Los Angeles homeless numbers jump 23% in a year

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Tents housing the homeless and their belongings crowd a street corner in Los Angeles, California on April 20, 2017Image source, AFP
Image caption,
Homeless people sleeping on the streets are a familiar sight in Los Angeles

The number of people homeless in the US city of Los Angeles has soared in the past year, a new report shows, despite efforts to combat the problem.

The homeless population in the city grew 20% while the numbers for the wider Los Angeles County were even higher at 23%, the figures revealed.

Experts say soaring rents and a high cost of living are major factors.

Los Angeles County Supervisor Janice Hahn described the figures as "staggering".

"Homelessness in LA County has grown at a shocking rate," she said in a statement.

"Even as work is being done to get thousands of people off the street and into housing, more and more people are becoming homeless. It is clear that if we are going to end the homeless crisis, we need to stem the overwhelming tide of people falling into homelessness."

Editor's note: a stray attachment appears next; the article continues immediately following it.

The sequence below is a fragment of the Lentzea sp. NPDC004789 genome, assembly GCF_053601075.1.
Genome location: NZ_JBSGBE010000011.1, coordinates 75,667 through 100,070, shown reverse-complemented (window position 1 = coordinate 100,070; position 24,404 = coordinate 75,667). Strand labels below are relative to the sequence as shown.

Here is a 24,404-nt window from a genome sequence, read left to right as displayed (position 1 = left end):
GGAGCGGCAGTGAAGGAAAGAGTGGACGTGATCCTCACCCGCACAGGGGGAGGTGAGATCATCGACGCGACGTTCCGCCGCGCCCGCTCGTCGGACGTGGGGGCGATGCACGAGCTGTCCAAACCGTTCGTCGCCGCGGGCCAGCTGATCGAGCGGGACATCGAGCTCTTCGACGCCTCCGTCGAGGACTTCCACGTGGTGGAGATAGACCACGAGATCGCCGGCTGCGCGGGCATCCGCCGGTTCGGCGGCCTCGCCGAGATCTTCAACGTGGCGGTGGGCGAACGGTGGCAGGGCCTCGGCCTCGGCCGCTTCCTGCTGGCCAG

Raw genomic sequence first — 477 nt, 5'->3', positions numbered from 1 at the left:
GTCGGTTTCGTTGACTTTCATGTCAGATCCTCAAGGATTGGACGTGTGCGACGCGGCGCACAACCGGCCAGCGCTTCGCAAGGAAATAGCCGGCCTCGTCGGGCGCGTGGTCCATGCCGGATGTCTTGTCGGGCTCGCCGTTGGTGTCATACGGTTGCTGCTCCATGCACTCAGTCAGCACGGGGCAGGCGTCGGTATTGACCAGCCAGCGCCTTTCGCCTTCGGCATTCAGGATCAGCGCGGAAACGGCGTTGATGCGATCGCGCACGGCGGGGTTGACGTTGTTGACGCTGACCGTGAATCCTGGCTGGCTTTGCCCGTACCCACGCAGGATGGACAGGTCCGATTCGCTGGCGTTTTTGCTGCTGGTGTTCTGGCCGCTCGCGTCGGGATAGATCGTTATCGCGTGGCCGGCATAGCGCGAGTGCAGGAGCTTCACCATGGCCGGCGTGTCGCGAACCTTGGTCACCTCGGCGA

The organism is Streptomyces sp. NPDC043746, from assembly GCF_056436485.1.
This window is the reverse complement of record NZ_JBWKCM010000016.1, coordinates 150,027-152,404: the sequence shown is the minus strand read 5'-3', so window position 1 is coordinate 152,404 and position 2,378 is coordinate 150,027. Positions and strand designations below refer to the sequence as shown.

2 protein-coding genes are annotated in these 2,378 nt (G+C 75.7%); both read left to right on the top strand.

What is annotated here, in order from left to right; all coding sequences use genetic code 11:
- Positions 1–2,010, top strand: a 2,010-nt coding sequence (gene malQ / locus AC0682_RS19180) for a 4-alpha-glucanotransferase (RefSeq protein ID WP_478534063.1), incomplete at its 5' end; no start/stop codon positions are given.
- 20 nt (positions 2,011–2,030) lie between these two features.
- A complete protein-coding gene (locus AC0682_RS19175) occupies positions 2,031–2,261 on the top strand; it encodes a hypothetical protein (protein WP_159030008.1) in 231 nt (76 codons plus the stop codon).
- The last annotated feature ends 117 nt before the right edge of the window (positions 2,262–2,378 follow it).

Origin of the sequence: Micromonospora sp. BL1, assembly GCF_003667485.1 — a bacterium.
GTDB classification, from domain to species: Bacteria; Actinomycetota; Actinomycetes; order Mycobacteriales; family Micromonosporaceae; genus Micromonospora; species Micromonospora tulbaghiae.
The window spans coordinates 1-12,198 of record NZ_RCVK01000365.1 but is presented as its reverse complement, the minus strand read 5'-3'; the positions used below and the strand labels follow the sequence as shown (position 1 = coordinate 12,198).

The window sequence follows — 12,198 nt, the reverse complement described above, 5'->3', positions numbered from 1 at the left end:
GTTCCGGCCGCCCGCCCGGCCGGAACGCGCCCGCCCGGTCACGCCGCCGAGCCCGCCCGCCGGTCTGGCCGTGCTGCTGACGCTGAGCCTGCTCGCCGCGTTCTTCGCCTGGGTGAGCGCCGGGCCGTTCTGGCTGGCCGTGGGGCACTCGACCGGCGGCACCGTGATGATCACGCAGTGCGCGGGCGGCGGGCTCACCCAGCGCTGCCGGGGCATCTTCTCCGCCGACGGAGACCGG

The city of Los Angeles has long been known as the homeless capital of America and a special agency, the Los Angeles Homeless Services Authority (LAHSA), was set up in 1993 to find a solution.

In 2015 authorities declared a public emergency as the numbers sleeping rough soared. City officials committed $100m (£77m) to tackling the problem.

In its latest report, the LAHSA said there were 57,794 people homeless in the county during its survey in January, compared to 46,874 in 2016.

In the city there were 34,189 with no permanent roof over their heads, the report said, compared to 28,464 the year before.

Los Angeles Mayor Eric Garcetti said there was "no sugarcoating the bad news".

"It's impossible to wrap your head around the numbers," he told reporters, adding that soaring rents and the city's high cost of living were partly to blame.

"We can't let rents double every year," he told reporters.

Average rents in Los Angeles County have increased by 32% since 2000 while average household incomes for people renting have fallen by 3% when adjusted for inflation, according to the California Housing Partnership.

It says those on the lowest incomes are spending 70% of their income on rent, leaving little for food and other needs.

The county needs to build more than 550,000 affordable rental homes for low-income households, the LAHSA says.

Los Angeles recently approved new measures to raise $1.2bn (£932m) in bonds to build 10,000 new units of housing for homeless people. There are also plans to raise about $3.5bn over 10 years to pay for other homelessness projects.